Can you claim the employment allowance?
Jun 11, 2019
The employment allowance exists as an incentive to smaller employers. It was introduced in April 2014, and can be set against your employers’ secondary Class 1 National Insurance Contributions (NICs) bill – up to a value of £3,000 per year. However, changes are afoot which may mean that from April 2020 some employers may no longer be able to claim the employment allowance.
Which employers can currently claim the employment allowance?
If you pay employer secondary NICs then the chances are that you will be eligible to receive the employment allowance. It covers companies, partnerships, sole traders, charities, sports clubs and care providers – but these are broad categories and unsurprisingly there are various restrictions.
For example, restrictions apply if you run a personal service company and you’re affected by IR35 rules, as the allowance only applies if your business has employees in its own right. It’s also not available if you’re the only employee on your payroll and you’re also the director of your company.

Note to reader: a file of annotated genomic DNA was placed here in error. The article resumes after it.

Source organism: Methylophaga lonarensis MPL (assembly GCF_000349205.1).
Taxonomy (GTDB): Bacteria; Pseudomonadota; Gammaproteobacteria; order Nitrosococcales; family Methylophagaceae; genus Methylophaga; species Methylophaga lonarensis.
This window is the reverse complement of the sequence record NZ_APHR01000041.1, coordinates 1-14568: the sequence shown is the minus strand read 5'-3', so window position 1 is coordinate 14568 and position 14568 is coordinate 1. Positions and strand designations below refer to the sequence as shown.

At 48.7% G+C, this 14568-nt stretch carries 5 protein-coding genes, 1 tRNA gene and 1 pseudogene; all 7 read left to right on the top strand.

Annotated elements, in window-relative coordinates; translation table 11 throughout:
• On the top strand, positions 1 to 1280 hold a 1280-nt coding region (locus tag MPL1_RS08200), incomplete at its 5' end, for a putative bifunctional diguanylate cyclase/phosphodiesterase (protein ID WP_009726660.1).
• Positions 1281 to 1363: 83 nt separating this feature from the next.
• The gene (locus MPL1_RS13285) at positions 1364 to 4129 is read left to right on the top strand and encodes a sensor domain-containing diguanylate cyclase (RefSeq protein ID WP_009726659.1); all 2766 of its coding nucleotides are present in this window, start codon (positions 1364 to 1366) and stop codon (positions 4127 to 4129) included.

Changes coming in April 2020
To add further complexities into the mix, from next April an additional exemption will be added. This will affect employers whose total secondary NICs amount to more than £100,000 during the 2019/20 tax year. If this is the situation, then no allowance will be available the following year (in 2020/21). And every year going forwards, HMRC will assess the value of your NICs in the previous year in order to determine whether you’ll be eligible for the employment allowance.
As an employer you may be very clear whether or not your NICs bill exceeds £100,000. But if your contributions hover around this threshold, it may have an impact on the timing of bonuses or salary increases in that particular year.
The government is expected to release further details on these changes affecting larger employers later in 2019.
Although the employment allowance is a valuable relief for small businesses, it’s worth making sure that you are definitely eligible to claim it – if you get it wrong it can prove pricey. If you have any queries about your entitlement, please get in touch and we’ll be happy to help.